15 May 2011

Remember the dude that gave up? Neither does anyone else.

One of the most frustrating parts of web development is finding a problem that seems unsolvable.

As a freelance web developer, I run in to this problem occasionally. Here are a few tips that may help you to solve some of the seemingly unsolvable problems.

Try Searching between a specific Time Period

Many of us use Google when looking for solutions or answers to questions. It is very easy to just accept the results presented and click away on the results to look for the answer.

Try selecting “More Search Options” from the left hand side of the search results. From there you can select from several predetermined time ranges (Last month, Last 3 Month, Last Year) or you can select your own ranges of dates to search between. Doing this usually alters the results displayed.

I have found that when I am trying to accomplish something I haven’t seen before, searching for results indexed during the last 1 to 3 months produces some very constructive answers.

There is nothing worse that trying to do something new with WordPress and getting results from a blog post from 2008. While it may still have some value, it is most likely out of date and you may find yourself getting frustrated while trying to implement the solution because it won’t work now.

Alter Your Search Terms

Another choice on the left of Google’s search results under “More Search Tools” is “Related searches“.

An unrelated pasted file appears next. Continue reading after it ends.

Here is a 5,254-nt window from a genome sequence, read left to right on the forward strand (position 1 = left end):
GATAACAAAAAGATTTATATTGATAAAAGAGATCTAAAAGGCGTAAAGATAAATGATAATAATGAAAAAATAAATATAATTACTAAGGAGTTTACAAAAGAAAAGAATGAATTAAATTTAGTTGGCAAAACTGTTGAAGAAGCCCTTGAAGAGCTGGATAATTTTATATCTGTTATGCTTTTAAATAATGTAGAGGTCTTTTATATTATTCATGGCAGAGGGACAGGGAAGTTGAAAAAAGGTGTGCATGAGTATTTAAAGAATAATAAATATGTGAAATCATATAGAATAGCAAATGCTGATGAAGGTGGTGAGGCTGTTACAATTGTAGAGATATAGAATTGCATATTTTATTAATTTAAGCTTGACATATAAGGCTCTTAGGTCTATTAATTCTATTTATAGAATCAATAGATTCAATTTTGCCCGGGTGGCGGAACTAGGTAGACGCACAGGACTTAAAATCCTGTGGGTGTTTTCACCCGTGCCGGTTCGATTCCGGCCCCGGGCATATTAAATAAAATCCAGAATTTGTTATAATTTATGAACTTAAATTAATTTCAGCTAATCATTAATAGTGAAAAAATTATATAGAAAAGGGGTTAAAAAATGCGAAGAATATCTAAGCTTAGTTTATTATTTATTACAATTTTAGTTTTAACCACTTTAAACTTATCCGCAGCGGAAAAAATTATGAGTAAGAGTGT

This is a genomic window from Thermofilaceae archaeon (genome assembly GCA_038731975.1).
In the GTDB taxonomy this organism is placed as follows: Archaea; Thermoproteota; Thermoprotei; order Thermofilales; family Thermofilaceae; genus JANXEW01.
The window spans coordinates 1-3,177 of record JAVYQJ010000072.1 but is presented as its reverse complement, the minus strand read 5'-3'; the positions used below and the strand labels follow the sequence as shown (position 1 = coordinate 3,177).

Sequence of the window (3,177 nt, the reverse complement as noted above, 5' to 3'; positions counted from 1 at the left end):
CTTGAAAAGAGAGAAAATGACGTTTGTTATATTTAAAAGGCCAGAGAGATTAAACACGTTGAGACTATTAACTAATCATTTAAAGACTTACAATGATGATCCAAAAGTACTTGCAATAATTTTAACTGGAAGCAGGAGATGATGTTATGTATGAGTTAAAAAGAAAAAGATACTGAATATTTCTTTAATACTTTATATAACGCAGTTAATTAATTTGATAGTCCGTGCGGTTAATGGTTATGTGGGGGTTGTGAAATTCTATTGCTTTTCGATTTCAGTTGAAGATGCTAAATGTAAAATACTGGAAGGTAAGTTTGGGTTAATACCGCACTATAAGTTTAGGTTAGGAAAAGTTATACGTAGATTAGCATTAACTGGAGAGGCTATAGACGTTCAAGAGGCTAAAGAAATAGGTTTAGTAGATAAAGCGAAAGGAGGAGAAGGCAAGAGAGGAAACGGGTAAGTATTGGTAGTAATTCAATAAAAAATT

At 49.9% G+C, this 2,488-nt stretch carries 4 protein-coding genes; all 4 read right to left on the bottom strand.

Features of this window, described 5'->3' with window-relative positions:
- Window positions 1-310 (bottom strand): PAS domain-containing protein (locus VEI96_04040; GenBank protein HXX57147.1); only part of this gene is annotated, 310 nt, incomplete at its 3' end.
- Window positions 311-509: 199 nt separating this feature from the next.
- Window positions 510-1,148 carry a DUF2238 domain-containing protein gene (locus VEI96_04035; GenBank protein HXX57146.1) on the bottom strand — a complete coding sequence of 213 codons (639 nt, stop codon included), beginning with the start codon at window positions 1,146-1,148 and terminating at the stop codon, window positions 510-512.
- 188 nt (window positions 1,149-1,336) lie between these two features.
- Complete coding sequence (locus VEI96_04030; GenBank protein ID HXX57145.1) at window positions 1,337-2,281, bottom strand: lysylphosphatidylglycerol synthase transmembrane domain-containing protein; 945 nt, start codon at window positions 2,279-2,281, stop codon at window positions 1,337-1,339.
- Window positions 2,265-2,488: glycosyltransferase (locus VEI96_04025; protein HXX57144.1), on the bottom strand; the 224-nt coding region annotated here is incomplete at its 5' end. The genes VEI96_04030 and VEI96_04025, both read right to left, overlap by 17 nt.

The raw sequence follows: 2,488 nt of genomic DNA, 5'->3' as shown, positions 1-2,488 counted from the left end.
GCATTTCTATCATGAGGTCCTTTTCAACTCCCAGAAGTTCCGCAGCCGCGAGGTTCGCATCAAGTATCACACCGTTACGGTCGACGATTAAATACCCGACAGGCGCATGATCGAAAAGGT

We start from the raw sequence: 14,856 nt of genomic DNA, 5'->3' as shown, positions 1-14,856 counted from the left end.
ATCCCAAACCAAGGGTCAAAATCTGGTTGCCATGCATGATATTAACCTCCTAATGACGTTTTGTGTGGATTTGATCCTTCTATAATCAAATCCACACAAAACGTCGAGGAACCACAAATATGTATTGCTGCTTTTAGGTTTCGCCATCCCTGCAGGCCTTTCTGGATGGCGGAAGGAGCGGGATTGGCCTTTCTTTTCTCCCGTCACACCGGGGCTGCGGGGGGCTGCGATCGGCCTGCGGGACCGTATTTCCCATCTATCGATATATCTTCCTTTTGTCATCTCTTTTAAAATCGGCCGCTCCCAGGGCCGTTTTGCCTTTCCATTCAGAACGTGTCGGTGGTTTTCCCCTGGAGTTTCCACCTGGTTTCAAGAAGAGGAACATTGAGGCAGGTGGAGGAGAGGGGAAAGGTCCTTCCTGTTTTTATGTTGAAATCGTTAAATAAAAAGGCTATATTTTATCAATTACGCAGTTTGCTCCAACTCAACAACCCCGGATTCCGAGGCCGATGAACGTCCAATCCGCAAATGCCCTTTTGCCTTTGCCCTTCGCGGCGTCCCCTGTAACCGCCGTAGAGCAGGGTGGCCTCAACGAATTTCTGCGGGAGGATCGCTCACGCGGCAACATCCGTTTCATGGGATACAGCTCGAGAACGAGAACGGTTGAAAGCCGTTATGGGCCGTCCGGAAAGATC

This tool breaks down your search and combines it with other terms to offer a list of possible related search terms. Sometimes, in solving a problem, we may use one term for the solution. While someone else may have posted a resolution using slightly different keywords.

Again, the refreshed results may offer a more production solution.

Try a different search engine

While Google is probably the most common search engine we use, there are others that have been around a little longer.

Yahoo! for example started out as a Web Directory. Using the Yahoo! search engine often produces different results that could lead to a solution.

Take a Break

Sometime, if all else fails, walk away from the problem for awhile.

I find this has proven one of the best solutions towards solving a problem. While it doesn’t present a solution, walking away from the computer, perhaps going for a walk outside, allows me to rethink my approach to resolving the problem.

Giving up is a “Fail”

What ever you do, don’t give up. A solution will present itself with the proper approach.

As my good friend Martin says, “Failure is not falling down. It is not getting back up.”

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